The competitive dance team won first place in Division I Poms, and the competitive cheer team placed second in the All-Girl Division I Intermediate category with zero-reduction routine for the first time in SIUE history.
Michelle Deets, head coach of the competitive dance team, said the team competed virtually in the preliminary round and placed first, and then competed virtually again in the final.
“We had to submit our video with our routine, so we took the judges’ feedback, our choreographer gave us some feedback and we tweaked it to make it a little better because we assumed the rest of our competitors would be doing the same thing,” Deets said. “So then we submitted our video again for the final evaluation.”
Danielle Gallahan, a graduate student and member of the cheer team from St. Charles, Missouri, said competing virtually was different because nobody on the team had done it before, and some teammates even quit because they didn’t want to compete virtually.
“It was a unique experience, because normally at cheer competitions you have pretty much one shot to do it. For virtual, you could go seven, eight times, and find the best recording and then send it in. So really, we got multiple chances, so this was the year to really hit your best,” Gallahan said.
Deets said while the team normally competes with two routines, after missing months of practice due to COVID-19, they decided to compete with one pom routine this year, which is a fast-paced routine that incorporates pom-poms.
“It showcases creative pom work, but it also highlights that they’re very excellent technical dancers,” Deets said.
Competitive Cheerleading Coach Casey Driemeyer said the cheer team’s routine was unique this year because they weren’t allowed to bring in a choreographer.
“We used … the routine that we received for the 2020 nationals and we fixed it to make it our own and perform it virtually. It’s two minutes and 15 seconds of tumbling, leap passes, two separate stunts and a pyramid involving multiple inversions and dismounts,” Driemeyer said.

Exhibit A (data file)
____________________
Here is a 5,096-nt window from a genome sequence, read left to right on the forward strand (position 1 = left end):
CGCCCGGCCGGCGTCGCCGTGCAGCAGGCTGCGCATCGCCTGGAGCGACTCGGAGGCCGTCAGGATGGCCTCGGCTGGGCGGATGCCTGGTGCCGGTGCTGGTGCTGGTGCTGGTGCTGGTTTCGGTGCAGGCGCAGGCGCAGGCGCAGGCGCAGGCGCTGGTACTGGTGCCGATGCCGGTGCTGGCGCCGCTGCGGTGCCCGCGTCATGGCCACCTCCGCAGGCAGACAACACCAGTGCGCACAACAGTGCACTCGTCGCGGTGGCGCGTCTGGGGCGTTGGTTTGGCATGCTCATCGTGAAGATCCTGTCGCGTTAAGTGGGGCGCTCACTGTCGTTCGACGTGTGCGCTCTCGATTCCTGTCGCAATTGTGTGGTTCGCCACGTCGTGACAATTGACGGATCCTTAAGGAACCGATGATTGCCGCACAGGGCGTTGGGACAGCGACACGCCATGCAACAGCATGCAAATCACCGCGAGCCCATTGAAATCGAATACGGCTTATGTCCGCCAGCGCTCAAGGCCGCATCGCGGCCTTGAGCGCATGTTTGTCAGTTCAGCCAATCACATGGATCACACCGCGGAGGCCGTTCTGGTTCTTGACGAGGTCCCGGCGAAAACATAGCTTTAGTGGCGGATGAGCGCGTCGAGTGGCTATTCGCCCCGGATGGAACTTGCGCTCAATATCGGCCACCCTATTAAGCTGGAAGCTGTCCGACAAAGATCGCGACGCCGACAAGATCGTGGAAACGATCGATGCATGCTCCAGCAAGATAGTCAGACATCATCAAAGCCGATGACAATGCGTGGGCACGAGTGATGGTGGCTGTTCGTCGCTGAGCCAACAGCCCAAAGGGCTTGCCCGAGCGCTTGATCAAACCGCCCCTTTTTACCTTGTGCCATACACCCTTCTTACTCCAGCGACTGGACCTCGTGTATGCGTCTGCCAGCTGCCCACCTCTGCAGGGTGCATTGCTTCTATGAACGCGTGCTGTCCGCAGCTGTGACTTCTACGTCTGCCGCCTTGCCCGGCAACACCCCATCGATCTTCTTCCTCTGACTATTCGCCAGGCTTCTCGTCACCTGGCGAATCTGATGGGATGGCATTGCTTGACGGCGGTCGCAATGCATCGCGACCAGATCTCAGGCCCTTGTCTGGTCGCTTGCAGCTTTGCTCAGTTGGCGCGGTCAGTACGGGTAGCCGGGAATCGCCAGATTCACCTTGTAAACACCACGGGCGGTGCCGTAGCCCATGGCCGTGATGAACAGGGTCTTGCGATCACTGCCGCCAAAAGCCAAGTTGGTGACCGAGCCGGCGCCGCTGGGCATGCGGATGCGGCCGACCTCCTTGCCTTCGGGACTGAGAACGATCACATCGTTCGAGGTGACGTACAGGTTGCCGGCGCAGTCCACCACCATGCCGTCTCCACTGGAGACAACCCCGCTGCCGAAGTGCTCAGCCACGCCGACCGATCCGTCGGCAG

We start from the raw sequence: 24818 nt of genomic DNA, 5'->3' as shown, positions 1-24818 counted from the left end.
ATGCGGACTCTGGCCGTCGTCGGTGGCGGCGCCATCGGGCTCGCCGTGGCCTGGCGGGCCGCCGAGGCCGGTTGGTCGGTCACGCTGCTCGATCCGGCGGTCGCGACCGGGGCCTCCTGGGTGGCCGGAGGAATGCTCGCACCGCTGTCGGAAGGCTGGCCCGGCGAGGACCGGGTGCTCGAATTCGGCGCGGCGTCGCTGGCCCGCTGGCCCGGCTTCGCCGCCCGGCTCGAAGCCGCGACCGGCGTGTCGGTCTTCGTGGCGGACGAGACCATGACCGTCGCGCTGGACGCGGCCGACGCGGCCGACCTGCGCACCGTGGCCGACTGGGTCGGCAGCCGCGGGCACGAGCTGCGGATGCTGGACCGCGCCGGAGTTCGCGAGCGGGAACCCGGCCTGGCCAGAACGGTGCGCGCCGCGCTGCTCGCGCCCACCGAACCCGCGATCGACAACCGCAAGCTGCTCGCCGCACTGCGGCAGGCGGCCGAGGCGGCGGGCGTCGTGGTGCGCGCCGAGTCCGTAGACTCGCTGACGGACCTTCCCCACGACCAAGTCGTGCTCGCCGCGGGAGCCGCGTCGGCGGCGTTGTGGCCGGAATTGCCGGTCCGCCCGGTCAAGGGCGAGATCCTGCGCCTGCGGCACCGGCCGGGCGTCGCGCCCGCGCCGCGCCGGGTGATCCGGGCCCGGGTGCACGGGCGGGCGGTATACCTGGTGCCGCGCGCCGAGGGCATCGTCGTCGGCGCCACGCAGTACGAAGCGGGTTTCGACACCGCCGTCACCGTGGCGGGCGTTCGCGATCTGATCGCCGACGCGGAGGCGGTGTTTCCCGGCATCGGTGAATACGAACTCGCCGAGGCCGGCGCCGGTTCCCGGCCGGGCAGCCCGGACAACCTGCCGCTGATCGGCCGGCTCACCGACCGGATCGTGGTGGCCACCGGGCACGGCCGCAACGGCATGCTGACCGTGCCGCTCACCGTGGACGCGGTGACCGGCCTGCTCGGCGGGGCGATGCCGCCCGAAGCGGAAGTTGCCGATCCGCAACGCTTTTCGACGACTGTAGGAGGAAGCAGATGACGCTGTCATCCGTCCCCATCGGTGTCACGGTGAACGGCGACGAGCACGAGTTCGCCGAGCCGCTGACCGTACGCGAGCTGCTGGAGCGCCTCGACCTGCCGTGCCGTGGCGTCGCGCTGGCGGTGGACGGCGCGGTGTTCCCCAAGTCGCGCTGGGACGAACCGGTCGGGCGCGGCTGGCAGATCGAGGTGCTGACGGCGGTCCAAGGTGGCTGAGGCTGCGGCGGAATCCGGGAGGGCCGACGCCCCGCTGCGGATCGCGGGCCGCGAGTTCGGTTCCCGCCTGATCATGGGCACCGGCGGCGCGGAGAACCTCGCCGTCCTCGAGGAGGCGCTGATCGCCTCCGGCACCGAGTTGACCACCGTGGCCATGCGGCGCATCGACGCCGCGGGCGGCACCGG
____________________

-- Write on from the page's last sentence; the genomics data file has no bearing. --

Deets said the team wasn’t allowed to practice until September, and they weren’t allowed to practice from November through the end of January, so they had about a month and a half to put their performance together.
Victoria Lefler, a junior history and dance major from Lebanon, Missouri, and a member of the dance team, said it was very stressful because they usually learn their routines in October.
“It definitely caused us to get a lot closer than what we were before, because we spent so much time together trying to squeeze in all those necessary practices to get to where we wanted to be for competition,” Lefler said. “But it was a lot of fun. I really enjoyed it and I wouldn’t change it for anything because being able to compete was definitely a luxury, because we didn’t think we were going to be able to compete for a little bit.”
Lydia Blaies, a senior exercise science major from Troy, Illinois, said one of the challenges the cheer team had to overcome was not being able to stunt until a month before the competition.
“For a long time, we couldn’t tumble because we didn’t have mats, so we couldn’t tumble and we couldn’t stunt. We could do jumps and we could do exercises together, but we had to be six feet apart, so that part was challenging,” Blaies said.
Deets said she is proud of the dance team, and they deserve the recognition they’ve received for their achievement.
“It’s also something that SIUE should be proud of, that they have a nationals-winning program at the university,” Deets said. “We’re so excited to represent SIUE as a nationals-winning team.”
Driemeyer said the cheer team overcame the challenges of the past year with grit and determination.
“[I’m] really proud of the team as a whole and what they tried to overcome and what they accomplished as teammates and lifelong friendships that they gained — and the zero-reduction routine that we threw for the very first time in school history, which was pretty phenomenal,” Driemeyer said.